Ralph Baer never meant to start a multibillion-dollar industry. He was just trying to get an idea out of his head and into the real world.
That idea, which went on to become the Magnavox Odyssey, served as a launching pad for game-makers, though—and virtually every developer and publisher today points to it as the moment the industry was born. Today, that industry is mourning the passing of Baer, who died at his New Hampshire home Saturday night at the age of 92.
"Thank you for birthing the lovely medium that has done so much for me personally and professionally," wrote Cliff Bleszinski, creator of the "Gears of War" franchise, on Twitter.
Baer first had the idea for a gaming system centered around the home TV in 1951, but his bosses weren't interested and instructed him to work on a different project. Some 15 years later, the idea was still lodged in his brain, and as he waited at a bus terminal in New York City for a co-worker, he began writing down notes.
When Baer got home that evening, he typed those up, filling four pages. Five days later, he put together a schematic. And by Oct. 20, 1966, he had created a working prototype, called The Brown Box.
The system, a console that hooked up to any television set, was basic—and so was the game he had created along with it. (A player, controlling one dot on a screen, had to chase another randomly moving one.) But when he showed the system to his bosses at Sanders Associates, a military electronics firm, he got the go-ahead (and funding) to continue research and development.
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In 1972, Sanders partnered with Magnavox to bring that Brown Box to people's homes under the Odyssey name. Priced at $100, the system sold 100,000 units in its first year—and eventually went on to sell 330,000 units. (Baer always thought it could have sold more, but felt Magnavox had priced it too high and hurt sales by implying the system only worked on Magnavox TVs.)
The numbers were high enough to spark a revolution, though. The Odyssey paved the way for companies like Atari, Nintendo, Sony and Microsoft to all create gaming systems of their own—which racked up much more impressive numbers.
Today, the video game industry is one of the fastest-growing fields in the entertainment industry. It employs more than 146,000 people, according to the Entertainment Software Association, and Gartner predicts the market will top $111 billion by 2015.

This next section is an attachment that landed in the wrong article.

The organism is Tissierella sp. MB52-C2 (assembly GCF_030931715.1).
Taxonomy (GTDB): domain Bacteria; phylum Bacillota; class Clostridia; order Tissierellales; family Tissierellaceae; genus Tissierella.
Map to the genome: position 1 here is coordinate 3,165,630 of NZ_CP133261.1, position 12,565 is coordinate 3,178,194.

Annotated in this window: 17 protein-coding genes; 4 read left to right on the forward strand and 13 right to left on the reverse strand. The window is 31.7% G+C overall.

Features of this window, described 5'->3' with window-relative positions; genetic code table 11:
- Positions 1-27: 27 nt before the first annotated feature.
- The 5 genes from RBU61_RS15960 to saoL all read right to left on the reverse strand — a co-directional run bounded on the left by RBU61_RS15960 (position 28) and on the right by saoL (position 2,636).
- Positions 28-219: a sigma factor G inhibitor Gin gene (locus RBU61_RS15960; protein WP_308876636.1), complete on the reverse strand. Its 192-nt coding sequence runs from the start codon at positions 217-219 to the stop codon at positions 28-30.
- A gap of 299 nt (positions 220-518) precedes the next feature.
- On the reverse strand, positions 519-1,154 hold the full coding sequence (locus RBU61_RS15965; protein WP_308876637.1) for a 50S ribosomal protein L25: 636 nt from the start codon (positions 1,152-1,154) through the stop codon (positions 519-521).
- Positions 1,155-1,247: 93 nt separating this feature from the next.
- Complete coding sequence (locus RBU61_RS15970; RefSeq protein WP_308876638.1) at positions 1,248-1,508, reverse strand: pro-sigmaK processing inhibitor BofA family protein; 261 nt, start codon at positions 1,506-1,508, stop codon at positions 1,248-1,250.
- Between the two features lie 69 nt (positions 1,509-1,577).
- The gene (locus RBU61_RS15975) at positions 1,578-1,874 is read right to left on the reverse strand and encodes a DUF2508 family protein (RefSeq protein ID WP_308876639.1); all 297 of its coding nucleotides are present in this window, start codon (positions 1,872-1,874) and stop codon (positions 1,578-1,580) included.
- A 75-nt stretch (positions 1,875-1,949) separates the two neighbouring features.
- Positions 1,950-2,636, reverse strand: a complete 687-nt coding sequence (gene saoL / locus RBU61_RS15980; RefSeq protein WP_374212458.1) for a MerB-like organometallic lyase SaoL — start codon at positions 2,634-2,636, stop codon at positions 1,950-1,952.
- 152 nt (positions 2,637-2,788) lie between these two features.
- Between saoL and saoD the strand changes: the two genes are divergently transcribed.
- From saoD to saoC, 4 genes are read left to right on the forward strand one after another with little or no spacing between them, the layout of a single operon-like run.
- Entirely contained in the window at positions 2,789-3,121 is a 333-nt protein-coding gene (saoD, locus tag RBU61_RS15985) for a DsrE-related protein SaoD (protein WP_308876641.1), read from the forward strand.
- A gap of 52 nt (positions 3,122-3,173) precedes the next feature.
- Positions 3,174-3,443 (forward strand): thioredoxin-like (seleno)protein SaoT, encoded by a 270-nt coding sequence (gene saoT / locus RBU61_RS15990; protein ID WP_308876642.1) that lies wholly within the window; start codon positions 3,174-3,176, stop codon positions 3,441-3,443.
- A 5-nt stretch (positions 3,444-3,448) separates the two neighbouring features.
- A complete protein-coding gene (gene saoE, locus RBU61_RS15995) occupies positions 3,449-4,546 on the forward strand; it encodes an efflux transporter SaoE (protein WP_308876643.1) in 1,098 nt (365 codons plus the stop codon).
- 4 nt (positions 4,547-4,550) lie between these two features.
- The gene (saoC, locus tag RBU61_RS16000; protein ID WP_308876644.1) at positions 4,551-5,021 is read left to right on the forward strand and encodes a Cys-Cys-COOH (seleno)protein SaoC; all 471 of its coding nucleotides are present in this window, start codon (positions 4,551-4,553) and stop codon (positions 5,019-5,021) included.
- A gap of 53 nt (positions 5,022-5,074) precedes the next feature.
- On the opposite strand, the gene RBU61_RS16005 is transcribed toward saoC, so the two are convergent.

For comparison's sake, the video game industry posted brick-and-mortar sales last year of $12.97 billion in the U.S., according to The NPD Group, while North American box-office receipts for film studios came in at just $10.9 billion.
Baer may have launched the modern video game industry, but he never considered himself an avid fan of it. While he enjoyed an occasional sports simulation and kept up with trends, he wasn't enamored with many action games, having expressed a preference for heartier fare than endless shooting (though, Baer also acknowledged that he was hardly the target demographic for those games—and, in fact, also invented a game that let players shoot at the screen with a light gun).
Baer's contributions to pop culture weren't limited to video games alone. He was also the inventor of the popular electronic memory game Simon, which is still sold today. And he kept inventing long after he retired, holding more than 150 patents on various products.
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"Had I listened to all those people ... who were telling me to stop the nonsense or making comments like 'are you still screwing around with that stuff?' we might not all be here today," Baer said in 2008, when receiving the Game Developers Choice Pioneer Award. "It's a privilege to be here. Thank you very much. I appreciate the honor, and I'm still cranking out stuff. Goodbye."